Crush for subsidized housing: Officials in East Point, Georgia, got a snapshot of the housing woes Americans face when 30,000 people showed up Wednesday to apply for Section 8 housing. The city took measures Thursday to avoid the disorder that erupted when thousands of people - many of them camped out for days - clamored for housing vouchers in the summer heat. The crush is widely seen as a side effect of the diminished U.S. job market.
Redeemed former Agriculture Department employee Shirley Sherrod reunited Friday with the Georgia couple whose story - albeit heavily edited to the point of slant - sparked a national firestorm on racial politics.
Roger and Eloise Spooner waited patiently as Sherrod approached them, arms outstretched. "I want the first hug," Roger playfully said as they embraced.
Agriculture Secretary Tom Vilsack says he has apologized to Shirley Sherrod, who resigned from her Agriculture Department position under pressure this week over a video showing her making comments about a white farmer.
"I started off by extending to her my personal and profound apologies for the pain and discomfort that has been caused to her and to her family over the course of the last several days," Vilsack told reporters late Wednesday afternoon in Washington, D.C.
"She was extraordinarily gracious," Vilsack added. "I wanted to make sure that she understood that I regretted the circumstances, and that I accepted full responsibility for that."
Vilsack said he told Sherrod by phone that the USDA would have another position for her should she want it. Sherrod answered that she needed some time to think about it, Vilsack said.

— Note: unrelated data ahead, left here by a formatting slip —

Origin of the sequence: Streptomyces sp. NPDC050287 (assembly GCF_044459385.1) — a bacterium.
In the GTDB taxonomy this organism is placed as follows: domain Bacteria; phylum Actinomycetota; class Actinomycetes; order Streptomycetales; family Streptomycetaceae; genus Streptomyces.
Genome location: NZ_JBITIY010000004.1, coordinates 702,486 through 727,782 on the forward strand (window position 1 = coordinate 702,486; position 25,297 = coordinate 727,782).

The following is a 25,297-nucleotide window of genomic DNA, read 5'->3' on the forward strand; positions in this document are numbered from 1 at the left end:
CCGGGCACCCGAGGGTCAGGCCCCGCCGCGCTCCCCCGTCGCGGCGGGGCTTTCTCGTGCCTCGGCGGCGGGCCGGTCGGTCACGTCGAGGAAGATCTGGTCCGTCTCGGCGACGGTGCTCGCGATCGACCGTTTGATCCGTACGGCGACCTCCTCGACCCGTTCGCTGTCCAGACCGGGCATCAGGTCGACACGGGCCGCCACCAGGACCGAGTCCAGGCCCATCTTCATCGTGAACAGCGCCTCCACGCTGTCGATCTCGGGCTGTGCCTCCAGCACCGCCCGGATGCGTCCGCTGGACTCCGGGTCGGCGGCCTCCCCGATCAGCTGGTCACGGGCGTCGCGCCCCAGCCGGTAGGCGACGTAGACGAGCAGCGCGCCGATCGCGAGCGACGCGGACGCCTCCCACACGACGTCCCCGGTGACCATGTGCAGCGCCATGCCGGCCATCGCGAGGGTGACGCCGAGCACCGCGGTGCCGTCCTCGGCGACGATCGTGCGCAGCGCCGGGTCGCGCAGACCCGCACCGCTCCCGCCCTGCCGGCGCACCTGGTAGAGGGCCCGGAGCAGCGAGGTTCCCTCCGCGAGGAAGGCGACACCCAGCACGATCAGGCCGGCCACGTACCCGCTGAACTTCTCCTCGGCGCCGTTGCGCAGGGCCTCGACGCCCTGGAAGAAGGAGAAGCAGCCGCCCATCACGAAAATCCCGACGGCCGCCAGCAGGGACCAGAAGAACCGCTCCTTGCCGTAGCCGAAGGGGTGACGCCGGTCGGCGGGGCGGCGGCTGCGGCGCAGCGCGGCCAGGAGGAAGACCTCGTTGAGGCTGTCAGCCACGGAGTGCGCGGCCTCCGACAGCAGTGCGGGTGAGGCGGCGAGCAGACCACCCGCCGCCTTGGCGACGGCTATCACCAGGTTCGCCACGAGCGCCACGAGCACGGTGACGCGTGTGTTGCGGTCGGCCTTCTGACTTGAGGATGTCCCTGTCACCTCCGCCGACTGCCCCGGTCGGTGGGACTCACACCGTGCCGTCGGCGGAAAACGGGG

Tuesday was all about ex-USDA official Shirley Sherrod, who said she was pressured to quit her job after she was accused of making racist comments. Those remarks were part of a video clip that was posted over the weekend on a conservative blogger’s website and subsequently aired on Fox.
CNN picked up the story Tuesday morning, telling Sherrod’s side of the story, and by Tuesday night there had been a complete 180 in the matter. Those who initially criticized her, including the NAACP, have now said they were duped by the clip. U.S. Agriculture Secretary Tom Vilsack said Wednesday that he’s reviewing Sherrod’s case.
- Last week, the NAACP accused the Tea Party of protecting racist elements in its movement.
- Over the weekend, conservative blogger Andrew Breitbart published part of a video of Sherrod giving a speech at a March 27, 2010, NAACP dinner. In the 2 1/2-minute video, she appears to be talking about how she treated a white farmer in a 1986 case. At the time, she was not employed by the USDA. Her remarks seem racist.
- Fox News picks up the video, airs it and writes about it on its site.
- Monday, Sherrod resigns. She says she was pressured by at least four phone calls from her superiors telling her the "White House" wants her to leave her job as the head of the Department of Agriculture's rural development office in Georgia.
- Tuesday morning, CNN breaks the story about Sherrod's resignation.
- Sherrod defends herself on CNN, saying her comments have been taken out of context. She urges everyone to watch the full video of her speech in which she goes on to tell the audience that she learned from working with the farmer that all people must overcome their prejudices.
iReporters Jason Asselin, left, and Omekongo Dibinga sound off on the NAACP's recent resolution regarding Tea Partiers.
CNN.com readers and iReporters have had a passionate response to the NAACP’s resolution condemning Tea Partiers for having “racist elements.”
“We take issue with the Tea Party’s continued tolerance for bigotry and bigoted statements. The time has come for them to accept the responsibility that comes with influence and make clear there is no space for racism and anti-Semitism and other forms of bigotry in their movement,” NAACP President and CEO Ben Jealous said.
iReporter Omekongo Dibinga posted a video, telling CNN, “If the Tea Party wants to become a credible organization, it has to show leadership when racist acts are committed by its members."
Watch: NAACP, Tea Party at war?